It’s a great example of how any church can serve, love, and care for their community at Thanksgiving.
Why I Turkey…
I often ask the question, How can you know and see need unless you position yourself to venture out into your community? The answer, you can’t.
How do you learn to serve? By serving.
How do you learn to love? By loving.
How do you learn to care? By going and seeing with your heart.
How do you learn to pray? By praying.
What we do is not rocket science by any means, it’s just faith that works through love.
Going, seeing, serving, and praying for others is really the only way to receive a personal ah-ha moment. Going, serving, and loving often is the catalyst that sparks a greater commitment toward personal outward involvement, lifestyle change, and thankful gratitude.
Someone asked me: How do you serve the less served week in and week out, it must affect you?
I answer, Jesus said the poor you will have with you always, so I understand whatever I do in a small way, or in a great way, is good enough. I can’t possibly meet every person’s need, but I can stop for the one and pray.
Going out into our community also helps keep me grounded, humbled, and personally grateful for all I have received… like the ability to pay my bills, to have heat, to have running water, to have clothing, to have a family that is somewhat normal, and to have great relationships.
It’s why I Turkey.
Church gives away 500 Thanksgiving dinners
Volunteers surprise families with meal deliveries.
By Mark Gokavi, Staff Writer 12:05 AM Sunday, November 20, 2011
BEAVERCREEK — About 500 families got a knock on the door Saturday morning and received a free Thanksgiving dinner.
The Vineyard Church of Dayton and Beavercreek packed and delivered that many meals to families in Fairborn, Xenia, Huber Heights and Centerville as part of their “Turkeys Giving Away Turkeys” initiative.
Organizer Steve Bowen said hundreds of volunteers put together packages including a frozen turkey, corn, green beans, yams, cranberry sauce, potatoes, macaroni and cheese, stuffing, rolls and more.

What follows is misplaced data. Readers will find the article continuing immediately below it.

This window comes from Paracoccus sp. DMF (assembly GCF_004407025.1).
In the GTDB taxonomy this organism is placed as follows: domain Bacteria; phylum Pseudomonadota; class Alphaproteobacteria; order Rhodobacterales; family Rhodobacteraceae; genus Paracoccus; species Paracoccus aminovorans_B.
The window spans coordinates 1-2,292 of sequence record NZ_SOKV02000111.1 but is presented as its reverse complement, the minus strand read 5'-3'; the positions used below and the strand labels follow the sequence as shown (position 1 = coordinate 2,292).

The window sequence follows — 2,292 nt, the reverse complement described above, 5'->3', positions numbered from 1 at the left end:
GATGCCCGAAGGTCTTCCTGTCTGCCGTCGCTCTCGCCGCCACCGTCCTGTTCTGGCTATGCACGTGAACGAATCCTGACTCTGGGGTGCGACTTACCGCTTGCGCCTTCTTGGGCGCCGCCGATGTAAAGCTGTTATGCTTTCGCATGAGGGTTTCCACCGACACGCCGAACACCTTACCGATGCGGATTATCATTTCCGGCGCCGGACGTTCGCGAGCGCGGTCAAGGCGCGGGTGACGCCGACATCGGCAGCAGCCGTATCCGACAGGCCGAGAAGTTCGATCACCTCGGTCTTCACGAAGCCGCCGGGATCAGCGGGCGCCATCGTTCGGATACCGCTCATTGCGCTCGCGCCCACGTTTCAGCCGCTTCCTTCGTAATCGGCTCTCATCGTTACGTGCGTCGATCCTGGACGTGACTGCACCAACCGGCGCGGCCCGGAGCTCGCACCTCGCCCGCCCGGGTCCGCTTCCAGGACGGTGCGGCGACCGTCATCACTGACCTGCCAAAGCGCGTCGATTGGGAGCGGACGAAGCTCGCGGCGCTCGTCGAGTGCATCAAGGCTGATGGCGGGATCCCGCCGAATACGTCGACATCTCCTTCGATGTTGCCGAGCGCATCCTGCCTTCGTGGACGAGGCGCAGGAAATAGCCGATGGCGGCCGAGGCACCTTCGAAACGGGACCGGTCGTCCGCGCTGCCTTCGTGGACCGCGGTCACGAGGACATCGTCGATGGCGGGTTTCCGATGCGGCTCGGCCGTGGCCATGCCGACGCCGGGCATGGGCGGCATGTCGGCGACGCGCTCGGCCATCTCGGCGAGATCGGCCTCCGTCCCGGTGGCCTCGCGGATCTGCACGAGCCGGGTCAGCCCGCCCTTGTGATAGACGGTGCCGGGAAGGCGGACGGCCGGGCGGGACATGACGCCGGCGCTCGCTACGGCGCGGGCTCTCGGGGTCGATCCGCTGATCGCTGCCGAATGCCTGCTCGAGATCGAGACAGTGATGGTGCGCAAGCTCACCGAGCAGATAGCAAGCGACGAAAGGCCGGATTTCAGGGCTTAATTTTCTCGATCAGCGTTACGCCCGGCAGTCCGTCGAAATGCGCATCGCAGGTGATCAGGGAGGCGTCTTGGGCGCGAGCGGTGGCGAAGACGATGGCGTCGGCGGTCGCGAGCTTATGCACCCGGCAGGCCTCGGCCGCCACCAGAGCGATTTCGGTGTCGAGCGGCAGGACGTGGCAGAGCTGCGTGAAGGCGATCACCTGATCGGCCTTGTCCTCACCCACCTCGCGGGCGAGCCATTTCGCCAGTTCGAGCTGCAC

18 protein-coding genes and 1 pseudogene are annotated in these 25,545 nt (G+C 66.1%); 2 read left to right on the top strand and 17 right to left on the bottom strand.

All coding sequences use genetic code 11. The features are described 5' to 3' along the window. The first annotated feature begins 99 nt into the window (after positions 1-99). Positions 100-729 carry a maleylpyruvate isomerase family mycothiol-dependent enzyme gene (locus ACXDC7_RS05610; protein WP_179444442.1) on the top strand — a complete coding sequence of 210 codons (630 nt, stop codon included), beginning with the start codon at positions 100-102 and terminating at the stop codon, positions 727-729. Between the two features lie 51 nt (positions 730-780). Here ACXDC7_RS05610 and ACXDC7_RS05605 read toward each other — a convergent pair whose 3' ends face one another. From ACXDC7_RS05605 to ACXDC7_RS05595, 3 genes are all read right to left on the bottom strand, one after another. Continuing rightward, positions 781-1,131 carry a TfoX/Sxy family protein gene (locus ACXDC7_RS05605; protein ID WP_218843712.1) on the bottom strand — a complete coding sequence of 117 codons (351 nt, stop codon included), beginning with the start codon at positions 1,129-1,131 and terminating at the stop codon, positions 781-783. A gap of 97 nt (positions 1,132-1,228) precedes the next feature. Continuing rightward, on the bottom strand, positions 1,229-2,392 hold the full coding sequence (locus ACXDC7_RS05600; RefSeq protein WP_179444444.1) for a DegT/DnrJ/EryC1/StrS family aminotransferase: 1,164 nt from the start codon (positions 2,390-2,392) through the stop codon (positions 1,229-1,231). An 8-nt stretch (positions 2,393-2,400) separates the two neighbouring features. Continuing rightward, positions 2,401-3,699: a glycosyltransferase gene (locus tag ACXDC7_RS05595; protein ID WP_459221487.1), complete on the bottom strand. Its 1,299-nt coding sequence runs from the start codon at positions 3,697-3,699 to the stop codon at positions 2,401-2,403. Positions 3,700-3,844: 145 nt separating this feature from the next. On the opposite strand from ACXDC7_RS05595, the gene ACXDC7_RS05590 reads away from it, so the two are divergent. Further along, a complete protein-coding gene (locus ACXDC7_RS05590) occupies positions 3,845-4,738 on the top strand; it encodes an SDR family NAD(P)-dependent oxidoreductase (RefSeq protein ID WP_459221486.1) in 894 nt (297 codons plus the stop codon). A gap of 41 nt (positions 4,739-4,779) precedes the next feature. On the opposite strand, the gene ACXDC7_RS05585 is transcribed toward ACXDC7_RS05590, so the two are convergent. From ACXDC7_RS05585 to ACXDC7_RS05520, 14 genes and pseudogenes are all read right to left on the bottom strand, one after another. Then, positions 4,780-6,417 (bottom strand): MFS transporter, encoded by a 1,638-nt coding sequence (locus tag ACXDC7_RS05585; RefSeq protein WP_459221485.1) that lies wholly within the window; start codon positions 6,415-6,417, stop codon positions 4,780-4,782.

“To see the look on somebody’s face when you show up with a complete dinner and they didn’t know where their food was going to come from, it’s hard to believe,” said Scott Sliver, one of the pastors at The Vineyard.
The Vineyard also delivers regular groceries to families in need in Huber Heights, Fairborn, and Dayton which is a program they help other groups with each month.
“The face of the poor is changing around town,” Sliver said. “It’s really hit the middle class pretty hard.”
We had a blast serving those in need by giving away the 550 turkey dinners.
The people who served were surprised, encouraged and in some cases moved to tears. God space was created by the simple act of kindness. People were able to show care to the person served: by having a listening ear, which often led to giving loving hugs, and significant prayer.
How your church can to participate:
Turkey Dinner List.
2 Cans Corn
2 Cans Green Beans
1 Large Can Yams
1 Can Cranberry Sauce
1 Box Au Gratin Potatoes
1 Box Brownies
2 Boxes Mac and Cheese
1 Dinner Bag Rolls
1 Box Stuffing Mix
1 FROZEN Turkey!
If you are going on the outreach…Please leave your dinner in your car then come into our main room for instructions.
Not going on the outreach, and you only want to participate by donating a turkey
dinner …Please drop the dinner off at 9am.
- One mom and daughter had just moved in the day before. They were going out to sell some households so that they could purchase needed items for their Thanksgiving day dinner. They were more than surprised when they received the dinner offered for free.
- One of our team members was so moved by what he saw in one apartment that he ran back to the truck to pick up a boxed dinner for a lady who only had ice cubes in her fridge. He then spent time caring for her, listening to her story, and praying for her needs.
- Another family who served had just delivered their turkey and went back to the truck to grab a dinner for another person in need. When they arrived they realized there were no more dinners, so they went to Kroger and purchased a full dinner for a grateful family.
- Several families who served were not aware of people in such need within their very community. They were surprised, glad they could help, yet at the same time upset by what they saw. They also came away from the experience more personally grateful and thankful.